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Reason: They are always the least interesting/most annoying character in a movie made for adults.

For one, an adult in the film industry just can’t seem to write a part for a child with any sense of believability, discounting John Hughes (if you call a teen a child, and you should). The most terrible example in recent years is the part of Joseph Gordon-Levitt’s chubby little sister in (500) Days of Summer. Everything about the movie is swallowable, except for her character’s posture: she continuously talks down to him as she feeds him advice and life wisdom, as if she’s seen everything but a Hello Kitty backpack and the Jonas Brothers 3D Concert. And it’s obvious that kind of condescension and general knowledgeability is ill-fitting for a girl her age, because the little girl who plays her can’t give a credible performance. More despicable yet, is how this girl has a stable film career, continuing on in a vein of ill-fittedness (as ill-fitted as her transition out of prepubescence) from role to role in movies like Kickass and Let Me In. Damn it, cast her out already, or at least in something more fitting, (perhaps a poncho?) as an extra.




Reason: Creeps make online countdowns.

It is inevitable that a female child star appearing on screen (e.g. the Olsens) is going to one day turn eighteen, and leave it to online creeps and pedophiles in training to await the day their fantasies can no longer be deemed illicit (doesn’t make them anymore okay for the middle-aged bachelors who make an unofficial hobby of flipping through high school year books…from recent years.) It doesn’t help that the oft-sheltered and impressionable screen stars are made to believe that with teenage comes public sexuality (as demonstrated by a determined Miley Cyrus, fighting her way to make the Disney Channel a platform for misbehavior, her co-star washed-up musician-dad reaping the benefits all the while).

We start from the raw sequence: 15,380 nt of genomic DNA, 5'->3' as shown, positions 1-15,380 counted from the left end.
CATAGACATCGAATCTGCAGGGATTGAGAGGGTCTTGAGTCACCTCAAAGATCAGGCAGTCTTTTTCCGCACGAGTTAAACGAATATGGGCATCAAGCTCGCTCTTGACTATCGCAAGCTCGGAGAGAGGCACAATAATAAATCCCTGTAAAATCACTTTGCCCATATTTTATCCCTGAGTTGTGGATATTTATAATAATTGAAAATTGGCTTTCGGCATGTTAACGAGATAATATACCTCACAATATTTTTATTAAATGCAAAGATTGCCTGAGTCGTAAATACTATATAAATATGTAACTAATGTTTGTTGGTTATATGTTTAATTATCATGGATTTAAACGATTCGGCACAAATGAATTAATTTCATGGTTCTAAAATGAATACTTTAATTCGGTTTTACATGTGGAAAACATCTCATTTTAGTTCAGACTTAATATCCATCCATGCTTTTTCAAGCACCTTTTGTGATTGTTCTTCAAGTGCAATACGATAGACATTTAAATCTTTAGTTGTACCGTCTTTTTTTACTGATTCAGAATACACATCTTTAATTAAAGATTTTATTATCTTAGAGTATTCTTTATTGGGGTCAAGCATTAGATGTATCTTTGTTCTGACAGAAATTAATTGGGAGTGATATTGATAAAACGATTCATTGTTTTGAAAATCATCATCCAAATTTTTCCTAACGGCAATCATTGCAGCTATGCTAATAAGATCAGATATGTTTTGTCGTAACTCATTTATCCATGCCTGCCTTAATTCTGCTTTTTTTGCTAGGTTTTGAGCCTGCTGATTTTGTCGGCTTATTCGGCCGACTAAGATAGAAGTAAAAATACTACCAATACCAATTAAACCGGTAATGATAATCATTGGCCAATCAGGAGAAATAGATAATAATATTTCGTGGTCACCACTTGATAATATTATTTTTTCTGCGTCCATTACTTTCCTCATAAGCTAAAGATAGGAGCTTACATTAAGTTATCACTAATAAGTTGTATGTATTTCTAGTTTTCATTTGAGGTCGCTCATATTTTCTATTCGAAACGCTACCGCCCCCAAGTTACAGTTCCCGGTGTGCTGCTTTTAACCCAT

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Reason: They often fade into a seedy oblivion.

If a child star doesn’t get washed-up and vanish swiftly and quietly, after causing an unrepeatable and very short-lived sensation (e.g. Gary Coleman, Anthony Michael Hall, etc.), he usually spirals violently downhill and makes a sort of alternative career out of being a tabloid tragedy (e.g. anyone from the eighties named Corey), pursuing drugs, drunken assault charges, and a lifestyle of debauchery. Followed by the cold epiphany of being old hat, old news, old.




Reason: It’s corrupt.

It’s a common dream for a kid to say he wants to be a movie star when he grows up, but to force him into the lifestyle, with everything that comes with it, before he even gets the chance to grow up, or even enjoy the innocence of childhood, is just messed up. No kid has the wherewithal to badger agencies into finding “work” in Hollywood, as if a kid is looking to work when he needs not pay for anything himself; no, it is parents looking to exploit their children, whom they find adorable as all hell and insist others must too, so they can pay the bills without having to actually do hard work themselves. Yes, they “deserve” to get a criminal cut of that child’s earnings to “reimburse” the expended effort being professionally overbearing. Remember when Maculay Culkin’s parents robbed his future savings blind because he was in no legal position to argue? Yeah, that’s what happens when you trust your parents to do what’s in YOUR best interest.